While the overhaul is being carried out currently, KTM Komuter is operating optimally where all functioning sets are being utilised to their maximum potential. [TRANSIT: The overhaul began in 2007. KTMB took over the overhaul when it became clear by the end of 2007 that the contractor selected was incapable of completing the overhaul as expected and in a timely fashion]
However, the number of available sets in operation now cannot fulfil the demand of transporting nearly 100,000 people daily. [TRANSIT: If only he could say it clearly. “We do not have enough trains”]
Despite the challenges and limitations, KTM has taken various measures to ensure service reliability and availability.
As of this year, KTM has taken several drastic and out-of-the-box measures which include the usage of intercity coaches to transport passengers during peak hours between Seremban and Rawang, starting March 17.
Beginning May this year, we also introduced the hybrid KTM Komuter train, where KTM Komuter train sets that function well but are still awaiting propulsion system equipment from overseas were hauled using normal diesel locomotives. There are seven KTM Komuter hybrid trains now in operation, ferrying passengers at high density stations for both the Seremban–Rawang and Sentul–Port Klang routes.
[TRANSIT: KTMB staff may be commended for their ‘drastic’ and ‘out-of-the-box’ measures but this never should have been necessary. Frankly, the Minister of Transport, the Minister of Finance and the Director General of the EPU should be taken to task for this!]
We are also in the midst of putting together an on-call technical assistance team to provide on-the-spot technical support in case of minor failures so passengers do not have to disembark and board another train.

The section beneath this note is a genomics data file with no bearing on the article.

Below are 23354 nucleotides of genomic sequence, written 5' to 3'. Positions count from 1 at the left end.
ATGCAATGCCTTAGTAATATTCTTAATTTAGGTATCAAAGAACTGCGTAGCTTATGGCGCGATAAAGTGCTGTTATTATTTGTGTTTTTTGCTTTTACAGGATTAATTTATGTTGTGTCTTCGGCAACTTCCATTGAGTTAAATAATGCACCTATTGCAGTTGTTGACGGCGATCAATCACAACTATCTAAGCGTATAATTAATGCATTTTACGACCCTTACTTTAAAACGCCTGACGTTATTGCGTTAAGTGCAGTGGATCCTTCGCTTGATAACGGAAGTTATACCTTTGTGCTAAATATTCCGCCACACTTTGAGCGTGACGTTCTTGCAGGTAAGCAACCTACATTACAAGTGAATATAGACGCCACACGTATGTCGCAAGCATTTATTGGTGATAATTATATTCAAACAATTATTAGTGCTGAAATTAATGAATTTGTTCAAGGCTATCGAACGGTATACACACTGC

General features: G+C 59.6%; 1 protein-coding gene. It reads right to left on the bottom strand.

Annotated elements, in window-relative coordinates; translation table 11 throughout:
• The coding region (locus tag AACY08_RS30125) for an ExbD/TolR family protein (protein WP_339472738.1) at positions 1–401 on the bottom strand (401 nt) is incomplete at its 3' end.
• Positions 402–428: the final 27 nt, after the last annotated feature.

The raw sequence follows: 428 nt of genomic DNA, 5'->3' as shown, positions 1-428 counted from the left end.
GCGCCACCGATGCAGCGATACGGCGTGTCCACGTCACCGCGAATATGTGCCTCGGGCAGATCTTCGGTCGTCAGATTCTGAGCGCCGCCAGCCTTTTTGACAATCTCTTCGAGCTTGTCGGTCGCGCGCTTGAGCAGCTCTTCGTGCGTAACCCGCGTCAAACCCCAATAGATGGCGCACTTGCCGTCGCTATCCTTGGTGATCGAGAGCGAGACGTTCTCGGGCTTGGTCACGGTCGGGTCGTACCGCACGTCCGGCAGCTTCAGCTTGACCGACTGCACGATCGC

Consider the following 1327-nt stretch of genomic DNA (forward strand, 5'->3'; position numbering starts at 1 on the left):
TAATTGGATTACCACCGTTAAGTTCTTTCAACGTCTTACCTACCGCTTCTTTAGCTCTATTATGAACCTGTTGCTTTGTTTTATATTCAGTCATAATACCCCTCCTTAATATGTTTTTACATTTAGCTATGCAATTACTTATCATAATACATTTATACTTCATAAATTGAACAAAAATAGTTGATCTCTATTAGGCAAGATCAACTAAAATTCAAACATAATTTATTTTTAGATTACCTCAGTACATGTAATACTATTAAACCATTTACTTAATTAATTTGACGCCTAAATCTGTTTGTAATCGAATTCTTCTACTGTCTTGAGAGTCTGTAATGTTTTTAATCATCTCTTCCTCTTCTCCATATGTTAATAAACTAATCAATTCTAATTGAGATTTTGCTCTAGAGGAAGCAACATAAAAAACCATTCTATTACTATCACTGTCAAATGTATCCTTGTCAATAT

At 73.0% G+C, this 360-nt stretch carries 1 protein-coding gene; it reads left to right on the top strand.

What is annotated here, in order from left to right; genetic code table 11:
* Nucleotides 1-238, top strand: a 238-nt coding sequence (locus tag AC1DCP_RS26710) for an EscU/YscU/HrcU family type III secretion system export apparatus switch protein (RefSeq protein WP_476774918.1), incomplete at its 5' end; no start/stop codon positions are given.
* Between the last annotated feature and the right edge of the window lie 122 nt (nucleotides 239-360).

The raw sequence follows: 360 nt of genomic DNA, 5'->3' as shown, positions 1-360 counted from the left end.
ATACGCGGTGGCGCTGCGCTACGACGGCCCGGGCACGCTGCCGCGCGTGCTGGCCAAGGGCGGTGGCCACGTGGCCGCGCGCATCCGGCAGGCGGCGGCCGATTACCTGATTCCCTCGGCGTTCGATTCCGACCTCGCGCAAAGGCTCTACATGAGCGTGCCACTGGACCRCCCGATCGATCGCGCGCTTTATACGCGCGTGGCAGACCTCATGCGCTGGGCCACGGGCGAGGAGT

We will shortly be engaging a refurbishment contractor to fix all the problems related to the refurbishment exercise. With this approach, we believe it will improve the availability and reliability of the KTM Komuter trains.
In the meantime, we are also reviewing the train timetable to cater for the two-most demanding routes between Kajang and Sg. Buloh and between Sentul and Shah Alam to provide higher frequencies during the 6am to 9am and the 5pm to 8pm peak hours.
We will shortly be rescheduling the Intercity time table in order to provide extra capacity for the KTM Komuter service during the peak periods and we plan to roll this out by Oct 15.
We would like to reassure all KTM Komuter users that we are constantly monitoring the feedback from you and endeavour to rectify the problems raised immediately.
Dr AMINUDDIN ADNAN,
We have expressed ourselves before on KTMB, with postings such as this one. With the new letters, we would like to make a few points clear:
- The overhaul which actually began in early 2007 is what led to the “Komuter Krisis” of late 2007 & early 2008
- We do not know how the contractor was selected
- The contractor was too slow in refurbishing trains but they continued to take trains from KTM Komuter
- KTM had to adjust their schedule to 20 minute headways instead of scheduled trains.
- KTMB had to take over the overhaul themselves.
- KTMB is now appointing a ROTEM contractor to carry out the remaining overhaul
- Even with the overhaul, KTM Komuter will still have less than 2/3 of the original fleet, with approximately 40 operational trainsets (original fleet was over 60) excluding spare trains
- KTM Komuter EMU Class 81 and Class 82 trains are no longer manufactured and there are no OEM spare parts available except what can be taken from the existing fleet.
- While we may commend KTMB staff for thinking of “out-of-of-the-box measures” they should never have been put in this kind of situation
- KTM Komuter needs a fleet expansion program to be started immediately with at least 20-30 3 or 4-carriage EMU trainsets being delivered each year from 2012-2016 and plans for this Fleet Expansion program should be included in the 2010 Budget and 10th Malaysia Plan